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Westminster Hall, in Westminster,London,England more
Westminster Hall, built [...] by [William] Rufus, and rebuilt by Richard II., is one of the largest chambers in the world, its fine timbered roof unsupported by pillars.
Innumerable are its historic associations. Here Charles I. was tried, the banners taken from him at Naseby hanging over his head; here “he confronted the High Court of Justice with the placid courage which has half redeemed his fame.”
Many tragedies besides Charles Stuart’s have these venerable walls looked down upon. Here Sir William Wallace, most gallant of patriots, was condemned to death in 1305; here Sir Thomas More was sentenced, his son flinging himself upon him and begging to share his fate. Here Fisher, Bishop of Rochester, the scheming Protector Somerset, and Robert Devereux, Earl of Essex, were condemned to the block; here the Seven Bishops were tried and acquitted; here the Gunpowder Plot consiprators were sentenced; and here the Scottish Jacobites, “the pride of the North,” were condemned in 1716.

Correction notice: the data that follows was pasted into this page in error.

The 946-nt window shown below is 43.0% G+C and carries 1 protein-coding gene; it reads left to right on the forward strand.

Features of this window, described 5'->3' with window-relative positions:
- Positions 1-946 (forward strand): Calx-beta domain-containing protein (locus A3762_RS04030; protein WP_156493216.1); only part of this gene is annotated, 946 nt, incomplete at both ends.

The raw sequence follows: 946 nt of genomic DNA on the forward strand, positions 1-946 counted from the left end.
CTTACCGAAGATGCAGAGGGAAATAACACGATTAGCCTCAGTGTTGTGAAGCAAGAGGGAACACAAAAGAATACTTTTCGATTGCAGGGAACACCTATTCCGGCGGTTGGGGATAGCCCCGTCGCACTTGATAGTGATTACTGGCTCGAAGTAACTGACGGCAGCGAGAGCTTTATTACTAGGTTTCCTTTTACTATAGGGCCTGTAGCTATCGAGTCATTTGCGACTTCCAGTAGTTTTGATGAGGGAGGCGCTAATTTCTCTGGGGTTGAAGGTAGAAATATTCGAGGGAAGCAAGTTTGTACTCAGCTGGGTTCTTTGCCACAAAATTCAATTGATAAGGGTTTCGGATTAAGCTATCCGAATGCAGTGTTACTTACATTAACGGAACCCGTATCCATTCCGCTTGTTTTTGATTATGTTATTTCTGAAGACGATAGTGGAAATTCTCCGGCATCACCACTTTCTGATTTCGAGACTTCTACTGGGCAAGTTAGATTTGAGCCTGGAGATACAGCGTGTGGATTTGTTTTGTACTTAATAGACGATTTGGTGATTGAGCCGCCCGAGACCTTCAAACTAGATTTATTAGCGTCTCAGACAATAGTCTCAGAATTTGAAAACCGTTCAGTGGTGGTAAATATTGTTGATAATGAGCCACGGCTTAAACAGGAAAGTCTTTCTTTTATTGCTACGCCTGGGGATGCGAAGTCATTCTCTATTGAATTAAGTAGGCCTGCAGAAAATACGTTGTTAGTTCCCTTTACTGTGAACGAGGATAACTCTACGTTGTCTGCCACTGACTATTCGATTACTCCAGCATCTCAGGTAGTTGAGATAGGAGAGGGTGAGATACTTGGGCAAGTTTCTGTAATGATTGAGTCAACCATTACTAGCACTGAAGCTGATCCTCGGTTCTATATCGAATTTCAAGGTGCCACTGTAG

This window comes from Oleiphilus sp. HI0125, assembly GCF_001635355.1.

Here, also, took place Warren Hasting’s memorable impeachment, so graphically described by Macaulay.
Other associations Westminster Hall has, too, of a brighter kind, for here all the Coronation banquets were held, with pomp, pageant, and strange ceremonies, from William Rufus to George IV. Here, too, Cromwell was saluted with joy as Lord Protector; and here, some eight years afterwards, his exhumed head was exposed on one of the pinnacles. The last public ceremony in the Hall, a ceremony unique in its annals, was the two days’ lying-in-state of Mr. Gladstone, in May, 1898.” (p. 155)
I have marked Westminster as being part of [Greater] London, but it is an entirely distinct city from that of London.